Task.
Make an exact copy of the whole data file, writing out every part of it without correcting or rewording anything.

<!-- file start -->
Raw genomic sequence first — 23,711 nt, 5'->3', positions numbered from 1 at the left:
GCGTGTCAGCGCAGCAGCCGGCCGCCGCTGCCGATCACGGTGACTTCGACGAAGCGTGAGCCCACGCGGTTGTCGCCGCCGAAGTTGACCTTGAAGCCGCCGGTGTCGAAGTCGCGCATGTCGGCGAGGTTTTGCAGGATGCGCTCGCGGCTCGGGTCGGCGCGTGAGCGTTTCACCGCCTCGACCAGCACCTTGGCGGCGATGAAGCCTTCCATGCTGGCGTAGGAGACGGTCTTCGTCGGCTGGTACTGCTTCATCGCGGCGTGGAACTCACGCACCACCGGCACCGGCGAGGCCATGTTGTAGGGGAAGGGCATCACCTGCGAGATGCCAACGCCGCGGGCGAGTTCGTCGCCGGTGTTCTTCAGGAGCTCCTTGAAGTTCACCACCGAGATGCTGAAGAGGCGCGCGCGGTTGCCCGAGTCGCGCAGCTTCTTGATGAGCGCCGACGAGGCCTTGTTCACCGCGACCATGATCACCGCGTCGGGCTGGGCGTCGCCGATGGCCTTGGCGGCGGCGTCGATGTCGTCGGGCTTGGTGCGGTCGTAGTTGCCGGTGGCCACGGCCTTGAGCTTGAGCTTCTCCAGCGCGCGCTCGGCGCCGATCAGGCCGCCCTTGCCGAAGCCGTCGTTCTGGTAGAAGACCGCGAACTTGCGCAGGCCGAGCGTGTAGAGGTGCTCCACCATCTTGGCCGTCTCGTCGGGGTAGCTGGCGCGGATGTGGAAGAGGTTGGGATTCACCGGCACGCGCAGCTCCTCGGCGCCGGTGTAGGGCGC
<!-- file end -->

Raw genomic sequence first — 23,711 nt, 5'->3', positions numbered from 1 at the left:
GCGTGTCAGCGCAGCAGCCGGCCGCCGCTGCCGATCACGGTGACTTCGACGAAGCGTGAGCCCACGCGGTTGTCGCCGCCGAAGTTGACCTTGAAGCCGCCGGTGTCGAAGTCGCGCATGTCGGCGAGGTTTTGCAGGATGCGCTCGCGGCTCGGGTCGGCGCGTGAGCGTTTCACCGCCTCGACCAGCACCTTGGCGGCGATGAAGCCTTCCATGCTGGCGTAGGAGACGGTCTTCGTCGGCTGGTACTGCTTCATCGCGGCGTGGAACTCACGCACCACCGGCACCGGCGAGGCCATGTTGTAGGGGAAGGGCATCACCTGCGAGATGCCAACGCCGCGGGCGAGTTCGTCGCCGGTGTTCTTCAGGAGCTCCTTGAAGTTCACCACCGAGATGCTGAAGAGGCGCGCGCGGTTGCCCGAGTCGCGCAGCTTCTTGATGAGCGCCGACGAGGCCTTGTTCACCGCGACCATGATCACCGCGTCGGGCTGGGCGTCGCCGATGGCCTTGGCGGCGGCGTCGATGTCGTCGGGCTTGGTGCGGTCGTAGTTGCCGGTGGCCACGGCCTTGAGCTTGAGCTTCTCCAGCGCGCGCTCGGCGCCGATCAGGCCGCCCTTGCCGAAGCCGTCGTTCTGGTAGAAGACCGCGAACTTGCGCAGGCCGAGCGTGTAGAGGTGCTCCACCATCTTGGCCGTCTCGTCGGGGTAGCTGGCGCGGATGTGGAAGAGGTTGGGATTCACCGGCACGCGCAGCTCCTCGGCGCCGGTGTAGGGCGC